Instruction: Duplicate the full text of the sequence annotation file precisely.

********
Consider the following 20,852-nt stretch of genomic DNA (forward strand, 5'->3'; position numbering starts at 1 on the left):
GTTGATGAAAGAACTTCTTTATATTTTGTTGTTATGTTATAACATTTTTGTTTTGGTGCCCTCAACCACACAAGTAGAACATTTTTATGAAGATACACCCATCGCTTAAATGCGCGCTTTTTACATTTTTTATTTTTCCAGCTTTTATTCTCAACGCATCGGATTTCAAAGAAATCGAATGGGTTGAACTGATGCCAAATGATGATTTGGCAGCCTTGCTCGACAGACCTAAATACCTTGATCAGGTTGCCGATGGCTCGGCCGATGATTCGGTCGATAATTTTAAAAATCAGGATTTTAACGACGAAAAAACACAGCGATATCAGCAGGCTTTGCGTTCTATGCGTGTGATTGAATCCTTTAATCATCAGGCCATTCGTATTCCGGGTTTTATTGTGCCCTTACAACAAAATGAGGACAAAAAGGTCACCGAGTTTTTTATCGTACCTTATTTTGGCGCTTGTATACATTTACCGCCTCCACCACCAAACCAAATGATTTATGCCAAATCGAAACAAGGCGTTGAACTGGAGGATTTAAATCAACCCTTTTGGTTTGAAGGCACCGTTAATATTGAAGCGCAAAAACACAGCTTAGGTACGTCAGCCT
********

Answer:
Consider the following 20,852-nt stretch of genomic DNA (forward strand, 5'->3'; position numbering starts at 1 on the left):
GTTGATGAAAGAACTTCTTTATATTTTGTTGTTATGTTATAACATTTTTGTTTTGGTGCCCTCAACCACACAAGTAGAACATTTTTATGAAGATACACCCATCGCTTAAATGCGCGCTTTTTACATTTTTTATTTTTCCAGCTTTTATTCTCAACGCATCGGATTTCAAAGAAATCGAATGGGTTGAACTGATGCCAAATGATGATTTGGCAGCCTTGCTCGACAGACCTAAATACCTTGATCAGGTTGCCGATGGCTCGGCCGATGATTCGGTCGATAATTTTAAAAATCAGGATTTTAACGACGAAAAAACACAGCGATATCAGCAGGCTTTGCGTTCTATGCGTGTGATTGAATCCTTTAATCATCAGGCCATTCGTATTCCGGGTTTTATTGTGCCCTTACAACAAAATGAGGACAAAAAGGTCACCGAGTTTTTTATCGTACCTTATTTTGGCGCTTGTATACATTTACCGCCTCCACCACCAAACCAAATGATTTATGCCAAATCGAAACAAGGCGTTGAACTGGAGGATTTAAATCAACCCTTTTGGTTTGAAGGCACCGTTAATATTGAAGCGCAAAAACACAGCTTAGGTACGTCAGCCT